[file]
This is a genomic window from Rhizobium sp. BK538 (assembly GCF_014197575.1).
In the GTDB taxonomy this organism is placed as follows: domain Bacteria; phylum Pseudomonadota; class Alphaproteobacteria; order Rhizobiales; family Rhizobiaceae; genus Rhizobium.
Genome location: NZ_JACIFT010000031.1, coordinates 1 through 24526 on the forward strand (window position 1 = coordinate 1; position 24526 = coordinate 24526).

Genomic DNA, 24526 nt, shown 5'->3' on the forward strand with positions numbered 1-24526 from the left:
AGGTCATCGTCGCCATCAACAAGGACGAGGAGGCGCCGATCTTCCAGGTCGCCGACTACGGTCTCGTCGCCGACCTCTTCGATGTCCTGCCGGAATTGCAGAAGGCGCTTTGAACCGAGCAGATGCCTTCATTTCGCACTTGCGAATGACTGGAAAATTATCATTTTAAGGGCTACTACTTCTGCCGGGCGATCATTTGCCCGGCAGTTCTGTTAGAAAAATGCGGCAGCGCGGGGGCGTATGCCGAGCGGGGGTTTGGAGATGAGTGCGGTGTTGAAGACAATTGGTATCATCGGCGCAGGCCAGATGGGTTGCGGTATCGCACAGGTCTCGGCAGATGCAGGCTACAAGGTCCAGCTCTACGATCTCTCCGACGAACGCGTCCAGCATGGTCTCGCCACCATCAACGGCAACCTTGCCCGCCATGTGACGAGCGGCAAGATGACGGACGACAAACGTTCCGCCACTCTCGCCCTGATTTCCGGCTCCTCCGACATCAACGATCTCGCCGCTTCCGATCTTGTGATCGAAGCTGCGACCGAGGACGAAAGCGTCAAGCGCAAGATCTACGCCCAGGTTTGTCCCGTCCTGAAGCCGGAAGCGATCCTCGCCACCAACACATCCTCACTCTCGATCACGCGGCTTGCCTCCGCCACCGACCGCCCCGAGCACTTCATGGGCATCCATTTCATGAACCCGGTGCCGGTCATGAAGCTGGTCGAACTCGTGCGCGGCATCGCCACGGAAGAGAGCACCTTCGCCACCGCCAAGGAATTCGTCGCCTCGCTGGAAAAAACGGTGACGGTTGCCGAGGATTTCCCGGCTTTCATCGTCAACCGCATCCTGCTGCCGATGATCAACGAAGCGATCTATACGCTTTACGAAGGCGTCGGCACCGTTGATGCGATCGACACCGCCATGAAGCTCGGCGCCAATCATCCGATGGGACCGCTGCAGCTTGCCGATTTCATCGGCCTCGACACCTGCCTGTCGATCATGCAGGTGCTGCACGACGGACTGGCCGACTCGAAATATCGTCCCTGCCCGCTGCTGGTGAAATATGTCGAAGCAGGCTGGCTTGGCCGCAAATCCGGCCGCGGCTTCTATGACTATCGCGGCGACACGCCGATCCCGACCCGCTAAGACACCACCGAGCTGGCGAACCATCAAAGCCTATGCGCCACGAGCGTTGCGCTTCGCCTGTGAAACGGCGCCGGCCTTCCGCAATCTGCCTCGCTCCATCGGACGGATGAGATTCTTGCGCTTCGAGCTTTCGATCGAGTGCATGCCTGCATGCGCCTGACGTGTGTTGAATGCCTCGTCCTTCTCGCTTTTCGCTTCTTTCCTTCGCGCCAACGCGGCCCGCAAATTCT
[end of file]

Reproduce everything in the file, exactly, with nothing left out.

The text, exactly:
This is a genomic window from Rhizobium sp. BK538 (assembly GCF_014197575.1).
In the GTDB taxonomy this organism is placed as follows: domain Bacteria; phylum Pseudomonadota; class Alphaproteobacteria; order Rhizobiales; family Rhizobiaceae; genus Rhizobium.
Genome location: NZ_JACIFT010000031.1, coordinates 1 through 24526 on the forward strand (window position 1 = coordinate 1; position 24526 = coordinate 24526).

Genomic DNA, 24526 nt, shown 5'->3' on the forward strand with positions numbered 1-24526 from the left:
AGGTCATCGTCGCCATCAACAAGGACGAGGAGGCGCCGATCTTCCAGGTCGCCGACTACGGTCTCGTCGCCGACCTCTTCGATGTCCTGCCGGAATTGCAGAAGGCGCTTTGAACCGAGCAGATGCCTTCATTTCGCACTTGCGAATGACTGGAAAATTATCATTTTAAGGGCTACTACTTCTGCCGGGCGATCATTTGCCCGGCAGTTCTGTTAGAAAAATGCGGCAGCGCGGGGGCGTATGCCGAGCGGGGGTTTGGAGATGAGTGCGGTGTTGAAGACAATTGGTATCATCGGCGCAGGCCAGATGGGTTGCGGTATCGCACAGGTCTCGGCAGATGCAGGCTACAAGGTCCAGCTCTACGATCTCTCCGACGAACGCGTCCAGCATGGTCTCGCCACCATCAACGGCAACCTTGCCCGCCATGTGACGAGCGGCAAGATGACGGACGACAAACGTTCCGCCACTCTCGCCCTGATTTCCGGCTCCTCCGACATCAACGATCTCGCCGCTTCCGATCTTGTGATCGAAGCTGCGACCGAGGACGAAAGCGTCAAGCGCAAGATCTACGCCCAGGTTTGTCCCGTCCTGAAGCCGGAAGCGATCCTCGCCACCAACACATCCTCACTCTCGATCACGCGGCTTGCCTCCGCCACCGACCGCCCCGAGCACTTCATGGGCATCCATTTCATGAACCCGGTGCCGGTCATGAAGCTGGTCGAACTCGTGCGCGGCATCGCCACGGAAGAGAGCACCTTCGCCACCGCCAAGGAATTCGTCGCCTCGCTGGAAAAAACGGTGACGGTTGCCGAGGATTTCCCGGCTTTCATCGTCAACCGCATCCTGCTGCCGATGATCAACGAAGCGATCTATACGCTTTACGAAGGCGTCGGCACCGTTGATGCGATCGACACCGCCATGAAGCTCGGCGCCAATCATCCGATGGGACCGCTGCAGCTTGCCGATTTCATCGGCCTCGACACCTGCCTGTCGATCATGCAGGTGCTGCACGACGGACTGGCCGACTCGAAATATCGTCCCTGCCCGCTGCTGGTGAAATATGTCGAAGCAGGCTGGCTTGGCCGCAAATCCGGCCGCGGCTTCTATGACTATCGCGGCGACACGCCGATCCCGACCCGCTAAGACACCACCGAGCTGGCGAACCATCAAAGCCTATGCGCCACGAGCGTTGCGCTTCGCCTGTGAAACGGCGCCGGCCTTCCGCAATCTGCCTCGCTCCATCGGACGGATGAGATTCTTGCGCTTCGAGCTTTCGATCGAGTGCATGCCTGCATGCGCCTGACGTGTGTTGAATGCCTCGTCCTTCTCGCTTTTCGCTTCTTTCCTTCGCGCCAACGCGGCCCGCAAATTCT